China has just rolled in the Year of the Ox, and it sure looks like the bulls are running in the Shanghai market. Will Chinese equities continue to outpace those in the S&P 500? Kim Parlee talks to Haining Zha, Vice President and Portfolio Manager, TD Asset Management, about the outlook for China.
- Haining, thanks so much for joining us. Let's just start what do you mean by a bull-headed bear?
- Well, let me give you a set of numbers. So if you look-- if you follow the commonly used benchmark, for example, CSI 300, the year-to-date return is more than 10%, which is fantastic. But actually, if you're looking at the median return of the 4,000 companies listed in China, that return year-to-date has been negative 10%. Actually, three quarters of the company has posted negative or flat return year-to-date.
So the index is really concentrated in a handful of names.
- What is happening? Because I know that there's some interesting things going on with the Chinese market, and this idea of creative destruction, as the government is taking a look, to lift the hood, if you will, in some of these companies. Maybe that's part of the reason we're seeing those returns?
- Right. That's what we call creative destruction. So on the creative side, there is some rule changes regarding the IPO process, has changed from approval-based to a registration-based system, which means the regulators are handing the pricing and risk assessment of the IPO deals back to the market forces, which allowed more company to go public. And in last year, about 400 companies were listed, and they are raising 470 billion RMB throughout the year, which ranks number one globally.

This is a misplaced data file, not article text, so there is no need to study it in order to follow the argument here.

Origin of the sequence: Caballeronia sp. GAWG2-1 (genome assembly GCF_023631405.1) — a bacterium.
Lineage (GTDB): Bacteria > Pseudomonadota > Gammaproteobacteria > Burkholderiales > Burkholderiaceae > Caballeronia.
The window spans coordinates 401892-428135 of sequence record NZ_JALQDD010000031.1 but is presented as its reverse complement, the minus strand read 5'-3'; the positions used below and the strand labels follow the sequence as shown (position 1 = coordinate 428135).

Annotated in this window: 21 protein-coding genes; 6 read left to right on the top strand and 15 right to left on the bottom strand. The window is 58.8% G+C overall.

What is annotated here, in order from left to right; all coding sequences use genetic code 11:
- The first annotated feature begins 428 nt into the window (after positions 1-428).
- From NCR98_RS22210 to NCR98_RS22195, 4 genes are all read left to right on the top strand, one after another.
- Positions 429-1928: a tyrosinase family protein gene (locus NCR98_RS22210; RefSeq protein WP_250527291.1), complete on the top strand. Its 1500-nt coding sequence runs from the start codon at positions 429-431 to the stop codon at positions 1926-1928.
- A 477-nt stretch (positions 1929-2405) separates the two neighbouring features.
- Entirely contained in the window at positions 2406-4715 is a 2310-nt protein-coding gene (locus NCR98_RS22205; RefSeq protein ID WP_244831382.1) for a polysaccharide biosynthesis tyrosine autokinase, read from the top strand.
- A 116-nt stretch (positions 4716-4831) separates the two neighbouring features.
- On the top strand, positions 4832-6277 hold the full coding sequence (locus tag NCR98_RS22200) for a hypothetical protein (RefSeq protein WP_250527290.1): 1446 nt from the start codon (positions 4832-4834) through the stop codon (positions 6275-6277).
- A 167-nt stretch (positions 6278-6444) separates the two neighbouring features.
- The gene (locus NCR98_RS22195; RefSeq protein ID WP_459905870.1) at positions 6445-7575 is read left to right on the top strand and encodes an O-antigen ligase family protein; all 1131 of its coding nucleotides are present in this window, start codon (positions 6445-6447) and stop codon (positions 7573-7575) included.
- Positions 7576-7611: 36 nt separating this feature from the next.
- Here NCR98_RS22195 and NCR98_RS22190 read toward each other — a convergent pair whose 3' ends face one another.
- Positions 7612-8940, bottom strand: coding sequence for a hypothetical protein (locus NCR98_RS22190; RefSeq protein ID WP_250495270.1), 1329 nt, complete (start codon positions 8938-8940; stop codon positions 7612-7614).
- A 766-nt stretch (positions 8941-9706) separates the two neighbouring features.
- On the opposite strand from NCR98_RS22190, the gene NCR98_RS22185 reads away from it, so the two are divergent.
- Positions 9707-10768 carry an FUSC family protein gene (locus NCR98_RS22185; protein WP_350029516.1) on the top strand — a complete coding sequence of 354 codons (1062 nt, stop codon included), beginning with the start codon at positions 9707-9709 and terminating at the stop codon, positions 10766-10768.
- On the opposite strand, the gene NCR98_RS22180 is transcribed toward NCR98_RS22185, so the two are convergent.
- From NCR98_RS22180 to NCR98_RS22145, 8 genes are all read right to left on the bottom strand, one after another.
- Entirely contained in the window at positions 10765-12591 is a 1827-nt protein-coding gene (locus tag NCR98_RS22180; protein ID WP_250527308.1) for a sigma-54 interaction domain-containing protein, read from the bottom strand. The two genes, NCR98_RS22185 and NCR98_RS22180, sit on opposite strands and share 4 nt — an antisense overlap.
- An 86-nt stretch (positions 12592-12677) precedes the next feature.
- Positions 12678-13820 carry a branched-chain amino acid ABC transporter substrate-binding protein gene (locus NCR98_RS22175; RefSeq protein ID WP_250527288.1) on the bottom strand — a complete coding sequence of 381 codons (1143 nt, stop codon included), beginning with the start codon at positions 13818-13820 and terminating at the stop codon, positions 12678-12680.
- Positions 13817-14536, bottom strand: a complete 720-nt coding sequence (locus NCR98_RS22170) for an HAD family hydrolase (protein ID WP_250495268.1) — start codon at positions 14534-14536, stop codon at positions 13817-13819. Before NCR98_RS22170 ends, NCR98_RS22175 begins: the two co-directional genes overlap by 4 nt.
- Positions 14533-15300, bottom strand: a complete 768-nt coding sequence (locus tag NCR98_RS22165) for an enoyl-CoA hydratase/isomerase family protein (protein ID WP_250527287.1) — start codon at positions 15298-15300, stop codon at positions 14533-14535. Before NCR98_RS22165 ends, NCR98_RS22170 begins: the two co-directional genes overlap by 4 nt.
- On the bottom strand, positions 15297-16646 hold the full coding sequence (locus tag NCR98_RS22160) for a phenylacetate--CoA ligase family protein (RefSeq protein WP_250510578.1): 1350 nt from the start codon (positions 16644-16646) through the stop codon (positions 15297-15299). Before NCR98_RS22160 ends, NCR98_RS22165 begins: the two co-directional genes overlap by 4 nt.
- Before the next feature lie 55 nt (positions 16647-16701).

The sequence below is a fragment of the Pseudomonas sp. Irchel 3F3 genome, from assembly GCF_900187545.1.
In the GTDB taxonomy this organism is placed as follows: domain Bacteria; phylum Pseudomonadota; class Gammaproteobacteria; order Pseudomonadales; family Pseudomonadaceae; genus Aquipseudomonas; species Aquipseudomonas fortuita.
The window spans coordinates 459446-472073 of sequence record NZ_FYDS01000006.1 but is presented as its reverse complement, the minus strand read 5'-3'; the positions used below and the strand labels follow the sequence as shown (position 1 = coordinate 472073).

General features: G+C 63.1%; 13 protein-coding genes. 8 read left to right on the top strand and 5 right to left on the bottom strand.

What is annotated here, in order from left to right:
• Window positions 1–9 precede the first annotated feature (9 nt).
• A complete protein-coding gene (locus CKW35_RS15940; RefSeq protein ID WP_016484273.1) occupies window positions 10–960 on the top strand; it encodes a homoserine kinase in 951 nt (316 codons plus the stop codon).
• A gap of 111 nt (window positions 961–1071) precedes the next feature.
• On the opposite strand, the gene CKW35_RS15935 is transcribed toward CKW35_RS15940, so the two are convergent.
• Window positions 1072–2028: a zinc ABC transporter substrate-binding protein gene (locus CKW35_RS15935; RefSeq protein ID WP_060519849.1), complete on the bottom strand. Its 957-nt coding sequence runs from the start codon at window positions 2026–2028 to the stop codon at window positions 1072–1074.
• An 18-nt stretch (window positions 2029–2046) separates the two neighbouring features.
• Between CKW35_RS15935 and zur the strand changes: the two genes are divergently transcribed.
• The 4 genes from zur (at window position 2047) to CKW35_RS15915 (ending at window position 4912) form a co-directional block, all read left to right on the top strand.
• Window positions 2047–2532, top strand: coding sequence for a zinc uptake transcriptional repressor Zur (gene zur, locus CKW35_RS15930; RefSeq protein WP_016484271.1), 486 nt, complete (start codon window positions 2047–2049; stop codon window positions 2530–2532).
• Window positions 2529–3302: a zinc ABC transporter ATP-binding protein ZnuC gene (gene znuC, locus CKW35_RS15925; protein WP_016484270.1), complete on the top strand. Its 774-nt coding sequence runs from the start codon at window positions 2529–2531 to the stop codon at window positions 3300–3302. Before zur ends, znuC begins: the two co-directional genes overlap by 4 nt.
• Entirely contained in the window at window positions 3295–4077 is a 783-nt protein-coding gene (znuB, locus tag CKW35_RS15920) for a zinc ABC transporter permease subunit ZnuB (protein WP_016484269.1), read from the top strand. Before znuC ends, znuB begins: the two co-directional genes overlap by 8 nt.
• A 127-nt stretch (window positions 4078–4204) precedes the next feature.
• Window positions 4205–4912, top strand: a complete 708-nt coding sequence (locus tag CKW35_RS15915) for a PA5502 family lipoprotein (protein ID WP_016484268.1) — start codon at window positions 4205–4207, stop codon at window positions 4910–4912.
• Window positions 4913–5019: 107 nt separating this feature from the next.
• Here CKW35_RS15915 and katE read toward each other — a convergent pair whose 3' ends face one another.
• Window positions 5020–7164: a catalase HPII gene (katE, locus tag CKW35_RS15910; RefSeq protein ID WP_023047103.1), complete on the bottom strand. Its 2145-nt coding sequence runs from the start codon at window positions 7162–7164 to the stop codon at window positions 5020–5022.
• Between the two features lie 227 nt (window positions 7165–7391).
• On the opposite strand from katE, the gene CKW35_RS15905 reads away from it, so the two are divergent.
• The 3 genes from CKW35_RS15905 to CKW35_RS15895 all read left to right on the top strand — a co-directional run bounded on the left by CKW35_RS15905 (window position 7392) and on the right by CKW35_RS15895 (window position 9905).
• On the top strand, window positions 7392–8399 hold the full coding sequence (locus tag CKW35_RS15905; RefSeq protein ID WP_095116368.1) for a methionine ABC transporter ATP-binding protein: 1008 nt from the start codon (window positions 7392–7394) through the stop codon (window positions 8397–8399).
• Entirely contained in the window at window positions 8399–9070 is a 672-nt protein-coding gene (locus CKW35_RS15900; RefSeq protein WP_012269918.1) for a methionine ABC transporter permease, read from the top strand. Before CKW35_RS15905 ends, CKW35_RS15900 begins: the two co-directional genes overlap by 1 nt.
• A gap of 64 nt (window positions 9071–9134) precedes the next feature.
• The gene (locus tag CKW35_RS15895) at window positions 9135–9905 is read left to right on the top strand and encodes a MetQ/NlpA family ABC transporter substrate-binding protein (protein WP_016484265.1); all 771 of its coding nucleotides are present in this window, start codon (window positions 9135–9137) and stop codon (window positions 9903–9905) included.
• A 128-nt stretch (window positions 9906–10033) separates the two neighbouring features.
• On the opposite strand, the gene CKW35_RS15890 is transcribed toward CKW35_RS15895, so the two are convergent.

And on the destruction side, as the regulators tighten up the delisting rules and enhance their information disclosure standard, more than 20 companies got delisted last year. So you can see the end result is the good companies are flowing to the market and bad companies are kicked out of the market. So the capital allocation process become much more efficient.
And over time, this is very beneficial to capital markets.
- And it certainly makes it busy for active managers, I'm sure, who are trying to figure out which are the good ones and which ones are going to be delisted.
Let me ask you a bit about Hong Kong and the Hang Seng. My understanding of that index has also been booming, which is a bit surprising, given the tensions we've seen between Hong Kong and China.
- Right, but overall, I would say the impact in terms of capital flow has been marginal. Actually, year-to-date, if you look at foreign investor capital outflow, it's been around $150 billion Hong Kong dollars also. But is completely offset by the southbound capital inflow from mainland investors.
And one of the key reason is that the structure of the Hong Kong market has completely changed. 10 years ago, it was dominated by state-owned energy or financial companies, like PetroChina, ICBC. But today if you look at the top market cap, it's basically dominated by tech names like Alibaba and Tencent. So as the Hong Kong stock exchanges reform their exchange rule, more and more tech, consumer, and health care companies are getting listed in Hong Kong.
So if you are investors looking for exposure to some secular technology trends or a rising middle class consumption, then Hong Kong is the market you cannot miss.